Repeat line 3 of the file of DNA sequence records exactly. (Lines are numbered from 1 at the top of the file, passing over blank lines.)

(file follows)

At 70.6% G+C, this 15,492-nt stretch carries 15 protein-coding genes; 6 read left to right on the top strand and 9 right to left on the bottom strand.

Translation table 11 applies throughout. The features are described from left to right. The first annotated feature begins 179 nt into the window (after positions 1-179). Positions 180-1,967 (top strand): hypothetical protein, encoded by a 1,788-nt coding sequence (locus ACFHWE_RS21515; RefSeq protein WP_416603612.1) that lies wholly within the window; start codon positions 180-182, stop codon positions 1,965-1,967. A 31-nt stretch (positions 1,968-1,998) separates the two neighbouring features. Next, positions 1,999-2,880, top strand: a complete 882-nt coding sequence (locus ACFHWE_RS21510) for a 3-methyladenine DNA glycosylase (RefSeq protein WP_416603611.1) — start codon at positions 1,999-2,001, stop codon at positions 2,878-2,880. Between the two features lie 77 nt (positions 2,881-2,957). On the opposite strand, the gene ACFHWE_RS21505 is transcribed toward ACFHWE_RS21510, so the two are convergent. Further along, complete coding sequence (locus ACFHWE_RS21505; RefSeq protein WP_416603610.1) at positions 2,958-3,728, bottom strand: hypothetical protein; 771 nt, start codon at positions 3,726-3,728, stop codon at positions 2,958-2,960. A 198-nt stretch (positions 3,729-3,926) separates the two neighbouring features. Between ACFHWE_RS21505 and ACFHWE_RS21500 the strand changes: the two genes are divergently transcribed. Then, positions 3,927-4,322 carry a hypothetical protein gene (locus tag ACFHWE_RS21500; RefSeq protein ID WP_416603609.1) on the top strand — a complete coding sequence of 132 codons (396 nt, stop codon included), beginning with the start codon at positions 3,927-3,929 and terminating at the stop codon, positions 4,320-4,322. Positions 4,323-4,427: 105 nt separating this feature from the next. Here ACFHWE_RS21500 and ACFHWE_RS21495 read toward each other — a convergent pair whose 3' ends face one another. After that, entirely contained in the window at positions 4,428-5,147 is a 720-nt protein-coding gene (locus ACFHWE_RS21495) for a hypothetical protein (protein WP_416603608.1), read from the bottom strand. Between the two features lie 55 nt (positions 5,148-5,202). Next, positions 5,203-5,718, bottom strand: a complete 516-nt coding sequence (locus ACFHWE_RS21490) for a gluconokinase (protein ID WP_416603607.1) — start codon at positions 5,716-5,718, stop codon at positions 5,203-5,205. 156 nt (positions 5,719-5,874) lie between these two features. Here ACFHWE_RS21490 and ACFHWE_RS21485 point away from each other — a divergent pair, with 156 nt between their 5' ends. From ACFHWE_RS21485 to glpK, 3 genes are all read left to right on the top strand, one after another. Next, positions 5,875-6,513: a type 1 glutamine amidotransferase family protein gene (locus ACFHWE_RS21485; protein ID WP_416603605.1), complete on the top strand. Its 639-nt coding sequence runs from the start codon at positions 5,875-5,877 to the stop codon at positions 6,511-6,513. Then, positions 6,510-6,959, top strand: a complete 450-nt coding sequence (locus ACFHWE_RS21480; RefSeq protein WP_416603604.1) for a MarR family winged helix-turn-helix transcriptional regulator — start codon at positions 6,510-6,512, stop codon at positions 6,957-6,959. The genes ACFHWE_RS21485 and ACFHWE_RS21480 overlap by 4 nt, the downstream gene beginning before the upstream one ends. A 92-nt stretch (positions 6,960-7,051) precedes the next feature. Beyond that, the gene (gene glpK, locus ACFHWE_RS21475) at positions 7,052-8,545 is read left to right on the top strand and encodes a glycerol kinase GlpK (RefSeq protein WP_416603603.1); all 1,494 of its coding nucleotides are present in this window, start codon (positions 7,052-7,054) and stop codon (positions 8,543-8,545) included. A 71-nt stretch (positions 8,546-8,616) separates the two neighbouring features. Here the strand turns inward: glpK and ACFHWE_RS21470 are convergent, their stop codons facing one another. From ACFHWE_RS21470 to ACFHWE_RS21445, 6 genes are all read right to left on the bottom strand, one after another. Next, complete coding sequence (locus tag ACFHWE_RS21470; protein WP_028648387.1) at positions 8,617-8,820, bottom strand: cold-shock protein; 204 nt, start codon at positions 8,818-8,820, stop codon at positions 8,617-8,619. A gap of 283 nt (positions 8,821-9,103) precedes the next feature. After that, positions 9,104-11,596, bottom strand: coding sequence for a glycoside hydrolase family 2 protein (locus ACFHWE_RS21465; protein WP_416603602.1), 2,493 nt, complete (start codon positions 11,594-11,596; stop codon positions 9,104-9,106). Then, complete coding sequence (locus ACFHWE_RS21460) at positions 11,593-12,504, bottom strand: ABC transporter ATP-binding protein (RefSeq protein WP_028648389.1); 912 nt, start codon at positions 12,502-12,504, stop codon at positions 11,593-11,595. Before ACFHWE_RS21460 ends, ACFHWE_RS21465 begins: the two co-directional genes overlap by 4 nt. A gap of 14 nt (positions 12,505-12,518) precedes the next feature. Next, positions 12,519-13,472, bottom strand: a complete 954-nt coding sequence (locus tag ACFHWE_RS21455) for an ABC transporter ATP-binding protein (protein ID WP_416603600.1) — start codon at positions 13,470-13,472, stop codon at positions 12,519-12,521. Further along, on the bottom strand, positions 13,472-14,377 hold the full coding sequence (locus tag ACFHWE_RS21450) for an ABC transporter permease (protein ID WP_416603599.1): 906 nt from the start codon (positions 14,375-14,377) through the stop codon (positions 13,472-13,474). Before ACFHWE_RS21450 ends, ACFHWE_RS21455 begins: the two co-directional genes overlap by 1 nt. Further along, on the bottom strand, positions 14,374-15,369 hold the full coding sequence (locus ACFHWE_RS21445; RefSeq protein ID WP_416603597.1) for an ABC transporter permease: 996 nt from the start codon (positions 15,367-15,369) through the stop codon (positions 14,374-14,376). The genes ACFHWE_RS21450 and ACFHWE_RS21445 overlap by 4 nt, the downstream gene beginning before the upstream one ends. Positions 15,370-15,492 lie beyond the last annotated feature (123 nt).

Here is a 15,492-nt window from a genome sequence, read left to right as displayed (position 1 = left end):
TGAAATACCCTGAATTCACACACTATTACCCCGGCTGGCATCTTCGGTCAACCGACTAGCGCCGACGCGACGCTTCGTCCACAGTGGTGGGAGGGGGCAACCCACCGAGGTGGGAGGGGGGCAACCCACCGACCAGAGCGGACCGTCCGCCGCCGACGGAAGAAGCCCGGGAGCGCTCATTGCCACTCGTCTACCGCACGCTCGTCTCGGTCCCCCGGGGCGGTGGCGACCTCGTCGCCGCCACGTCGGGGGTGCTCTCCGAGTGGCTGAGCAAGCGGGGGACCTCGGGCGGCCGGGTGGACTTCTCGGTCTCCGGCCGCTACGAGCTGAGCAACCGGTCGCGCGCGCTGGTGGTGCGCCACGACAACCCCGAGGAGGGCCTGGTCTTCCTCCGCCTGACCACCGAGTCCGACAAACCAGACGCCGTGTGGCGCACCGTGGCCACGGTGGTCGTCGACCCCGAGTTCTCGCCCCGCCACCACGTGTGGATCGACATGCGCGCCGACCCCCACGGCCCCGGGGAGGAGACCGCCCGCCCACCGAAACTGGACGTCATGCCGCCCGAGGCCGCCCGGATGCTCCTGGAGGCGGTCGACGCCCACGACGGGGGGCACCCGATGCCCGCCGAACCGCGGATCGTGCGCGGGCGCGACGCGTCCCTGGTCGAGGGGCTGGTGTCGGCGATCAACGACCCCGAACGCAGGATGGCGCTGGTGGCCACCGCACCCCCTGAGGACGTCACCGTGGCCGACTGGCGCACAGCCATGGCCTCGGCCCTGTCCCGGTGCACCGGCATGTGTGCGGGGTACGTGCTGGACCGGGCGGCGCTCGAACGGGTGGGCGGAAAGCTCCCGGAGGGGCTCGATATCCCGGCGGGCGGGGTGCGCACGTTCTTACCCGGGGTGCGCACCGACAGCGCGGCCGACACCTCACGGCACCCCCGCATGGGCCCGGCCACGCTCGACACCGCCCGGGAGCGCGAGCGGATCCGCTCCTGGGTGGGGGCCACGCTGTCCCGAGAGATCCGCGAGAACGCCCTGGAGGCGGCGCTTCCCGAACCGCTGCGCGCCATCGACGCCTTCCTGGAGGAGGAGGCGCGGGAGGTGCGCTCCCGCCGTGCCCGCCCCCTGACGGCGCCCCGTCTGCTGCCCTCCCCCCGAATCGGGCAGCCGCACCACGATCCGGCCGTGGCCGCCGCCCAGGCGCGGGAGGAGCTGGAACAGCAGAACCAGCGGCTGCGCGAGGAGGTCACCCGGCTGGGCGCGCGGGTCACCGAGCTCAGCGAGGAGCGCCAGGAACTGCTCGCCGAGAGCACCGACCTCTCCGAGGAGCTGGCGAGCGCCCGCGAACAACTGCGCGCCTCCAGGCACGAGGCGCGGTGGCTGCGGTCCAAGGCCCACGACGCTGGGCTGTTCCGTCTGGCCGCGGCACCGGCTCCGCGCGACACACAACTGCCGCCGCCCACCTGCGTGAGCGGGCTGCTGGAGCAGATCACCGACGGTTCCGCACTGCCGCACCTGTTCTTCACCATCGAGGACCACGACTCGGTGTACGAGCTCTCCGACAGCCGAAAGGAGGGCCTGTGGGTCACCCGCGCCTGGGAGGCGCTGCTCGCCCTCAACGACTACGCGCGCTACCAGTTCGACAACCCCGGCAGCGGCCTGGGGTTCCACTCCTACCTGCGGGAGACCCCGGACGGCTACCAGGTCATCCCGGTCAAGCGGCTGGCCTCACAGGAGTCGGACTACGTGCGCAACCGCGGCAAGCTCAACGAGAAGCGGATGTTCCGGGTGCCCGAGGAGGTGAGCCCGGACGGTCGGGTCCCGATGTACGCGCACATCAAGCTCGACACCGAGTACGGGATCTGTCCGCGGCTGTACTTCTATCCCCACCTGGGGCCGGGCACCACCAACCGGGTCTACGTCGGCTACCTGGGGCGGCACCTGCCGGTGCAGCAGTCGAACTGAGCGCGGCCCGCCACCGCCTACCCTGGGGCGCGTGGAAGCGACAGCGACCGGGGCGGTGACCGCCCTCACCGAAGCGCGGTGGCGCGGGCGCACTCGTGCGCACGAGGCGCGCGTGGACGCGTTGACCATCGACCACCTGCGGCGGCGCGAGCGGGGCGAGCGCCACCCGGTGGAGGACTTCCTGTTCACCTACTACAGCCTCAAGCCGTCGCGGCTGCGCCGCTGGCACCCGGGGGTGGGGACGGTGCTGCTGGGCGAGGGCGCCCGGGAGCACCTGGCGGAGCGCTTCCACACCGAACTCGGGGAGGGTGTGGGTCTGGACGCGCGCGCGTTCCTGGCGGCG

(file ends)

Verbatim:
Here is a 15,492-nt window from a genome sequence, read left to right as displayed (position 1 = left end):